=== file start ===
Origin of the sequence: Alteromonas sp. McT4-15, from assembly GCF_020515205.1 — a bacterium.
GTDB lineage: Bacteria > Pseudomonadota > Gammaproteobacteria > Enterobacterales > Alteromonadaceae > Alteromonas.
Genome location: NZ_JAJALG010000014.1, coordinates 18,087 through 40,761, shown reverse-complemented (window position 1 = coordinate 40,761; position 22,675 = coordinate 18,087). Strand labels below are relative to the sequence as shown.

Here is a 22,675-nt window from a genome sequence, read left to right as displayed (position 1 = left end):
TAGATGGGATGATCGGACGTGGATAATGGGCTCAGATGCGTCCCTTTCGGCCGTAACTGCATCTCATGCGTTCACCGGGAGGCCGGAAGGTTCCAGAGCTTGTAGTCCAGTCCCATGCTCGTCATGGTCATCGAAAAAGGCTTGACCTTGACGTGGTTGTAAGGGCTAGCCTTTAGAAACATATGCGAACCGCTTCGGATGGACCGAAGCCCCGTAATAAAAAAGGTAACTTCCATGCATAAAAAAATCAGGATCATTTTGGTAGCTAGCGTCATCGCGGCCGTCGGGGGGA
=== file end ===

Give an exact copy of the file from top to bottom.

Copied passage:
Origin of the sequence: Alteromonas sp. McT4-15, from assembly GCF_020515205.1 — a bacterium.
GTDB lineage: Bacteria > Pseudomonadota > Gammaproteobacteria > Enterobacterales > Alteromonadaceae > Alteromonas.
Genome location: NZ_JAJALG010000014.1, coordinates 18,087 through 40,761, shown reverse-complemented (window position 1 = coordinate 40,761; position 22,675 = coordinate 18,087). Strand labels below are relative to the sequence as shown.

Here is a 22,675-nt window from a genome sequence, read left to right as displayed (position 1 = left end):
TAGATGGGATGATCGGACGTGGATAATGGGCTCAGATGCGTCCCTTTCGGCCGTAACTGCATCTCATGCGTTCACCGGGAGGCCGGAAGGTTCCAGAGCTTGTAGTCCAGTCCCATGCTCGTCATGGTCATCGAAAAAGGCTTGACCTTGACGTGGTTGTAAGGGCTAGCCTTTAGAAACATATGCGAACCGCTTCGGATGGACCGAAGCCCCGTAATAAAAAAGGTAACTTCCATGCATAAAAAAATCAGGATCATTTTGGTAGCTAGCGTCATCGCGGCCGTCGGGGGGA